In the final chapter Fouts talks of the fate of all other chimpanzees he has not been able to help. Because chimpanzees are an endangered species in their home territory in Africa, laboratories, like that of Lemmon's, breed them for scientific research. Most chimpanzees are disposed of - euthanasia - when they reach the age of seven as they are no longer of use to the laboratories (usually because they have been overinjected with viruses). The National Chimpanzee Sanctuary System, set up by concerned scientists like Fouts, helps in providing some freedom and social interaction for contaminated chimpanzees. Washoe's own spacious home at the Central Washington University, known as the Chimpanzee and Human Communication Institute, is never entered without the chimpanzees' approval. Fouts does the best he can but what he does is still exploitative, he admits, he still uses the animals but reminds students that they are not theirs.
The final moral to the story is that Fouts' findings have shown how closely related chimpanzees are to us humans. If chimpanzees are raised by human parents they will even go as far as considering other chimpanzees as an inferior species. Fouts believes that we should, therefore, respect them as if they are our own next of kin. Fouts admits that it is difficult to draw the line at chimpanzees - what about all the other animals used for pointless experiments - but his personal relationship with Washoe has made him more biased towards the case of the chimpanzee. Other animals are not able to learn ASL but still deserve a right to be protected against injustices. Although you have to start somewhere, I suppose.


John W. Bennett (1995) Human Ecology as Human Behavior: Essays in Environmental and Developmental Anthropology. New Brunswick, NJ: Transaction. ISBN 1-56000-068-6 (Hdbk) 1-56000-849-0 (Pbk). US$23.95 UKú15.95. Pp. X + 387.

by GUY RICHARDS, 327 666 Leg in Boot Square, Vancouver, BC, V5Z 4B3, Canada

Bennett is a brilliant liberal minded anthropologist with ideas congenial to sociobiologists, but he does not write for us. He writes anthropology for anthropologists. His book comprises a number of essays written at different times but they integrate well. He seeks to explain human behaviour in terms of three underlying ideas: ecological transitions, socionatural systems, and adaptation.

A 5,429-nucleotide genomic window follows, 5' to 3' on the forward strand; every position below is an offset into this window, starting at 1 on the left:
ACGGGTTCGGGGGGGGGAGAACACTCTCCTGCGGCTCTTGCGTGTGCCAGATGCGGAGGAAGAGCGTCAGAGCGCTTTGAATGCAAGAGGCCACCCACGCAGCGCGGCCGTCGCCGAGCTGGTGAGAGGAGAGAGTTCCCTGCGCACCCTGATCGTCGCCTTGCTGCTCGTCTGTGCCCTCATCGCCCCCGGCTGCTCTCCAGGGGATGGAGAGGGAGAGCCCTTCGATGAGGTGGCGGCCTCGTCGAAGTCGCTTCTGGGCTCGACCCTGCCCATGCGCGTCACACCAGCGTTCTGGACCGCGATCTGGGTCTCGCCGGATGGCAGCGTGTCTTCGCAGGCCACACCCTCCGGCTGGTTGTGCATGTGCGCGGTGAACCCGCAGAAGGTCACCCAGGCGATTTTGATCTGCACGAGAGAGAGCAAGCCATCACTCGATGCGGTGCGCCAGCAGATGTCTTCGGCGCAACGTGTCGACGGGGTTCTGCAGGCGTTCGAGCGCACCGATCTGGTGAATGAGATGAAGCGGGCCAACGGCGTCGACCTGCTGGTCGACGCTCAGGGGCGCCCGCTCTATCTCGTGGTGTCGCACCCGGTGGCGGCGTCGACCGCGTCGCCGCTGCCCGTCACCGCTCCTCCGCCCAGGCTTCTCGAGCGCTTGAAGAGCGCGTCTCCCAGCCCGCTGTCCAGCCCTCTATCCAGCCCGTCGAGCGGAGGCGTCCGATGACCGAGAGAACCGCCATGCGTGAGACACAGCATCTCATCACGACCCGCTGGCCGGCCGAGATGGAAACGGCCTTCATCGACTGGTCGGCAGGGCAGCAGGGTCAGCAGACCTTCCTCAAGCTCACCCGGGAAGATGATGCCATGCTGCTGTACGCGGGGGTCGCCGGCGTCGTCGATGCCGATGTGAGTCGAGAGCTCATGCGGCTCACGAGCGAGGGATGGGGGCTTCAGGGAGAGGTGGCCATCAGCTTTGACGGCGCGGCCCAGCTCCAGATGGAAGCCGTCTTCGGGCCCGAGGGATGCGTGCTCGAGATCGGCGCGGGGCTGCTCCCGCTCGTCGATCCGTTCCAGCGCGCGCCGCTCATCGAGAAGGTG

Ecological transitions
These are changes in resource acquisition made possible by some new tool or skill, resulting in greater abundance. This then bestows greater power on the innovators and their progeny, and a consequent increase in numbers of kin and kith (friends). The change from hunting-and-gathering to horticulture and farming, and the industrial transition are obvious examples. Improved hunting weapons such as the spear-thrower and the bow-and-arrow increased human efficiency as predators.
The more closely one looks at this subject the more transitions one finds, each causing great changes in the human environment. Improved hunting weapons are improved fighting weapons. The taming of horses helped hunters, but it helped fighters immensely. Irrigation increased agriculture, which made bigger cities possible, the most obvious and profound change in human ecology. More recent examples have resulted from successive harnessing of physical energy from wind, water, coal, oil, uranium fission, soon may be solar power.

Socionatural systems
These result from social adaptation to the above transitions. Humans, and, we might add, their ape ancestors, shaped sticks and stones into tools and weapons. Using and adapting to their most effective use then shapes us and our behaviour, so that technology change becomes culture change. A society or part of a society especially adapted to a particular way of exploiting a resource becomes socially and culturally shaped to that end. This is especially so for dangerous occupations such as ocean fishing, coal mining, forestry, sea-faring, which engender strong traditions and co-operating communities. These with their resources constitute socionatural systems.

Adaptation is a fitness enhancing response to an environmental change, and in biology, Bennett reminds us, they come in two kinds: evolutionary adaptation resulting from the environmental selection of genes, and individual adaptation occurring within an individual's life time. Human behavioural sciences are largely concerned with the latter, although anthropologists realise that the necessary flexibility depends on the brain provided by evolution.
Again if we look more closely as a sociobiologist we can see a whole spectrum of many kinds of adaptation, responses of graded urgency to threats of graded severity. Some changes like asteroid impacts and volcanic eruptions may threaten many genera, others a species may easily track because it already contains enough genetic diversity. Likewise individual adaptation can be expanded to include: (1) long term bodily adaptation, say, to high altitudes, climate changes, or immunity to local bacteria; (2) changed habits such as those advisable in a city, locking one's car and house doors against human predators rather than bears, as one might in rural Canada; (3) short term adaptations requiring fast neuromuscular responses to immediate threats.

Environment shapes culture
Bennett's thesis is that environment is more powerful in shaping human behaviour than is culture. Cultures are products of past environments, and past human perceptions of those environments - behavioural inertia's analogous to phylogenetic inertia's.